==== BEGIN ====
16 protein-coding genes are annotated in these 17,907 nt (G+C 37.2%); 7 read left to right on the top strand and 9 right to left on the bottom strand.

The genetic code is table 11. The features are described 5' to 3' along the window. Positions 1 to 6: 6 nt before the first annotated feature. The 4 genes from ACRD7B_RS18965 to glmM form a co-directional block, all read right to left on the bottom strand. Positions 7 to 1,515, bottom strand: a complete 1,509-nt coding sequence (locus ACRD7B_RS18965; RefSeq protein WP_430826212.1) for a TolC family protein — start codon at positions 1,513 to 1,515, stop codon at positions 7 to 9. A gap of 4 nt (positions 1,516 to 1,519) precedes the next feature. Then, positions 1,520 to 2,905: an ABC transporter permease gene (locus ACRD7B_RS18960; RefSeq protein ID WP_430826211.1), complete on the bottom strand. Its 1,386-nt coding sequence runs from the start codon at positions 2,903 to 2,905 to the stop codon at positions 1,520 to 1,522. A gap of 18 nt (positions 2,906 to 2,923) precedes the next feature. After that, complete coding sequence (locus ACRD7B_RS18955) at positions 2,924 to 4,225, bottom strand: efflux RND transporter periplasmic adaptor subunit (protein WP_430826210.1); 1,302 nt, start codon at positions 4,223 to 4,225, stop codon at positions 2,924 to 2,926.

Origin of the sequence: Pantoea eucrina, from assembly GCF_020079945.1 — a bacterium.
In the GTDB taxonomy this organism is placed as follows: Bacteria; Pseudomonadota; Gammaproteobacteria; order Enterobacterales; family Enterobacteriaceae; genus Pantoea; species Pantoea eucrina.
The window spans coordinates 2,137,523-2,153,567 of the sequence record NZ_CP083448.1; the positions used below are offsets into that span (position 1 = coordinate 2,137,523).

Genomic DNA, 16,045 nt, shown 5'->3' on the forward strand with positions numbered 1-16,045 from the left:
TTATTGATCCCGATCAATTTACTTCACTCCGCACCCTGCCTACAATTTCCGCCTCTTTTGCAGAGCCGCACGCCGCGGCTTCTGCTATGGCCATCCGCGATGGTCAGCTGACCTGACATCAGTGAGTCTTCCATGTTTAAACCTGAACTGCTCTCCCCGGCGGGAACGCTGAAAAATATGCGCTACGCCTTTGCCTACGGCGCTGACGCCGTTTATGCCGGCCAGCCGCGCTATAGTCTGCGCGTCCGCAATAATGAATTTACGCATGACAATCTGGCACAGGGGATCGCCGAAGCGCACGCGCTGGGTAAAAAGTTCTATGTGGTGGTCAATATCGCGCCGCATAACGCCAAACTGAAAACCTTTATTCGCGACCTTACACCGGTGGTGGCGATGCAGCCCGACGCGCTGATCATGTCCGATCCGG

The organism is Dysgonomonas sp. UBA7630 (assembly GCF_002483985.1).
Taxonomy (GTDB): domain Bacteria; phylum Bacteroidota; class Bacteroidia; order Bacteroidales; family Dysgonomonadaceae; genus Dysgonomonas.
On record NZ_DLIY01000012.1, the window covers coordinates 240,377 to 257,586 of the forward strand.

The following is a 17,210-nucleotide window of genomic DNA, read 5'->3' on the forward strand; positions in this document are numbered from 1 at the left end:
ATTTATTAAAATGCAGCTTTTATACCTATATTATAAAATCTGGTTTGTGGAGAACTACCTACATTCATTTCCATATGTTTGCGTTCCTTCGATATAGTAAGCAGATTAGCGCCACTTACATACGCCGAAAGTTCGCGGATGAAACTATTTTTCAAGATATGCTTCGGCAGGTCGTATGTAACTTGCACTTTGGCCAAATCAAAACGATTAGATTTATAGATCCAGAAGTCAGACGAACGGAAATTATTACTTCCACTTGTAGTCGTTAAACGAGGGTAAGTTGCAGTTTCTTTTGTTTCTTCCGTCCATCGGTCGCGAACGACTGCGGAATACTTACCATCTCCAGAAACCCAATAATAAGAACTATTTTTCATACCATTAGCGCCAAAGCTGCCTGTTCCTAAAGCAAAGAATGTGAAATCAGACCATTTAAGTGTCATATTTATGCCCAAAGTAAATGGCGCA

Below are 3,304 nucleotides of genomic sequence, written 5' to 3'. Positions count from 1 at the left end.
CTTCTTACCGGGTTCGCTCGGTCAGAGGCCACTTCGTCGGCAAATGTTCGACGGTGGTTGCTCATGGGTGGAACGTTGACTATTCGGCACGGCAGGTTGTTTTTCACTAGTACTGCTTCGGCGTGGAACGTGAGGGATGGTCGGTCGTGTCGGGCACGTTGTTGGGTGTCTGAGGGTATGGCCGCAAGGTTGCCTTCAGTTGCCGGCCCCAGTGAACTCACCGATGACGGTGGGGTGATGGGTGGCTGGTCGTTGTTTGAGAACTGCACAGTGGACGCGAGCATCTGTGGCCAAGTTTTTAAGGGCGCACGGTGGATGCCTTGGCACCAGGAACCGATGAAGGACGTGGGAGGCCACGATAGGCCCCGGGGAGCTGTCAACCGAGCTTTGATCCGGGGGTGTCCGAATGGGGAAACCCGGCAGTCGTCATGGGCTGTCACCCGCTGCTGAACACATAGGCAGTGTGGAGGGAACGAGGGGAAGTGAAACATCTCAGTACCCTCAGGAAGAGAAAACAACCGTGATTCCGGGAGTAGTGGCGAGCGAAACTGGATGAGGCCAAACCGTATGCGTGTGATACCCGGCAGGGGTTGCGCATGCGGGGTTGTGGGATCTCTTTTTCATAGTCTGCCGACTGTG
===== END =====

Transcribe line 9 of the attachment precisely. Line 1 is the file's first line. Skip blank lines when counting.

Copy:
Taxonomy (GTDB): domain Bacteria; phylum Bacteroidota; class Bacteroidia; order Bacteroidales; family Dysgonomonadaceae; genus Dysgonomonas.